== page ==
If ever there were a time for natural gasto rally, you would think it would be now. Gas-fired cooling demand in key market areas has been surging since May; a circumstance that looks to remain through at least the end of July.
We have already had one tropical disturbance in the offshore GoM producing region in what is forecast to be an active hurricane season. What’s more, injections are set to ebb into the second (of three) and lowest phase of the season, i.e. over the next nine EIA reports we will see the lowest injection rate of the season as cooling load to the Grid peaks.
For example, for the five years in between 2004 and 2008, injections in between the Memorial Day holiday in late May and the 04th of July Independence holiday averaged 85.9 ±4.08 Bcf per week.
The 2004-2008 average then dropped to 60.1 ±7.8 Bcf per week in between the 04th of July holiday and the Labor Day holiday in early September. That represents a drop of 30% over the hottest part of the summer. Last year the drop in between the first and second phase was 28%, from 91.8 to 66.2 Bcf per week.
Now consider that spot NYMEX gas for August delivery rallied from a low on May 06th of 4.070 to a high of 5.249 on June 16th. The contract rallied 29% through the heaviest phase of the injection season.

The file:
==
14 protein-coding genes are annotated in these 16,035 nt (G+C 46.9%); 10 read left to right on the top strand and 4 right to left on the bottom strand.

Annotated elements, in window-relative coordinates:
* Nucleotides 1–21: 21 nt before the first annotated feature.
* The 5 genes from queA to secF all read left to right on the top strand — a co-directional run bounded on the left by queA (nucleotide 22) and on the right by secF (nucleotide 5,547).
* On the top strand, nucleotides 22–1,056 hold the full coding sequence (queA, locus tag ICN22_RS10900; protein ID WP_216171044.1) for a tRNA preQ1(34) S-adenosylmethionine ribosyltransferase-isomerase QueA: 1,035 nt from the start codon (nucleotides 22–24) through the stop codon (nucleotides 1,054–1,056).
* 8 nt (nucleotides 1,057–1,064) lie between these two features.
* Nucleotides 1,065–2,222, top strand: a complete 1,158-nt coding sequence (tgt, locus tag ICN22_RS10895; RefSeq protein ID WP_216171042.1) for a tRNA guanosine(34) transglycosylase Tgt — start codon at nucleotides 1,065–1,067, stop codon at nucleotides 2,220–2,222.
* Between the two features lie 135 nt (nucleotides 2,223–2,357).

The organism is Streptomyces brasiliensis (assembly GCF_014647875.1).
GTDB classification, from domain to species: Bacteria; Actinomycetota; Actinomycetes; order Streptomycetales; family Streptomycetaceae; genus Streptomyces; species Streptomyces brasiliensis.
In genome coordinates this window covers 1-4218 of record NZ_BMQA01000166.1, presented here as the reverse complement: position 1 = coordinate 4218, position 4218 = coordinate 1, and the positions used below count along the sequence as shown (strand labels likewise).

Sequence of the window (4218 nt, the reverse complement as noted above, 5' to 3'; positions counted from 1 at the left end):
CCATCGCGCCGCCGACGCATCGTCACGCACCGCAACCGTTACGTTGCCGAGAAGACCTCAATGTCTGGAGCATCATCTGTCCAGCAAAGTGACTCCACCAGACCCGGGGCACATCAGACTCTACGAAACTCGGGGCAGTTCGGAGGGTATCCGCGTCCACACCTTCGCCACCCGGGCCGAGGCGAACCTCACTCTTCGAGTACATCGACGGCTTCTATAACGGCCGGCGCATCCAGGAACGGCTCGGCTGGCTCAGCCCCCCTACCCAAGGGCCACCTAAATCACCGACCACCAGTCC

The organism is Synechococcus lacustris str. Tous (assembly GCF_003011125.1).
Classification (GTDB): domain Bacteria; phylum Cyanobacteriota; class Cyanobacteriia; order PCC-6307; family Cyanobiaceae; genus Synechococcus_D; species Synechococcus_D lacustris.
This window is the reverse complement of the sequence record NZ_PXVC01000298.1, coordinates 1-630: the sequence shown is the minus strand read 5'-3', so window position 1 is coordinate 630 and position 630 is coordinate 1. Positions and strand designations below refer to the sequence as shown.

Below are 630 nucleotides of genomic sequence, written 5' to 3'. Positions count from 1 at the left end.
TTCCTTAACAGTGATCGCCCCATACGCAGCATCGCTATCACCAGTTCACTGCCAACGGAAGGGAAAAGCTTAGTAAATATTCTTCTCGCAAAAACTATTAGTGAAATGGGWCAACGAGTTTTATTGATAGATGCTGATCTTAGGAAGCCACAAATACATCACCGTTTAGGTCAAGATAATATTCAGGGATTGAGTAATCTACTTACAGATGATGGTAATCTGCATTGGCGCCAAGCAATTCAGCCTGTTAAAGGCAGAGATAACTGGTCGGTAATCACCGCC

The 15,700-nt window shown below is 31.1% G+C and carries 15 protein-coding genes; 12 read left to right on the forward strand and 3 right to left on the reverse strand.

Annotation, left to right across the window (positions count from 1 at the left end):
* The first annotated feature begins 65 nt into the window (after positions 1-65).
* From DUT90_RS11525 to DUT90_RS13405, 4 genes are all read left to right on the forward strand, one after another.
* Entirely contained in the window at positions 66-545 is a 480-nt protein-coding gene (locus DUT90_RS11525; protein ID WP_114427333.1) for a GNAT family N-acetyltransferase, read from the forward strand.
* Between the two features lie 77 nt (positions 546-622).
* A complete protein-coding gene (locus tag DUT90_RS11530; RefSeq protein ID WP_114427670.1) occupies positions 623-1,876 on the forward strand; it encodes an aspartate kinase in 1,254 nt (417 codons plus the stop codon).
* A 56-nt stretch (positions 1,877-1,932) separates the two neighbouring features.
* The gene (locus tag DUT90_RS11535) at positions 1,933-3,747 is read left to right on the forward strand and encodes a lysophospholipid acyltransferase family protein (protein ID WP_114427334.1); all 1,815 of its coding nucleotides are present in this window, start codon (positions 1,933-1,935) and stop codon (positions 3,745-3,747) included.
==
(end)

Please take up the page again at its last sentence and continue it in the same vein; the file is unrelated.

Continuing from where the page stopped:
In the meantime, 30-day implied volatility jumped by a third in between the Memorial Day holiday and the June 16th peak. Since then volatility has dropped by around 15% as the contract has fallen by 17% from a 5.249 high print to last Friday’s 4.339 low print.
On Friday the contract broke through psychological support at 4.500 and volatility is still around 12% above the lows we saw back in late May. In other words there is still froth in this market. Think back to this winter. It was one of the snowiest and coldest in recent memory that generated a huge drawdown in supply. Nevertheless, spot NYMEX peaked at just over 6.00 in early January and moved lower through a very cold winter.
Analysts at The Schork Report are now looking at this refill season. This has been a very hot summer, but spot gas has thus far peaked at just over 5.00 and has been moving lower.
Therefore, to the chagrin of the bulls, is recent history about to repeat?
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Stephen Schork is the Editor of The Schork Reportand has more than 17 years experience in physical commodity and derivatives trading, risk systems modeling and structured commodity finance.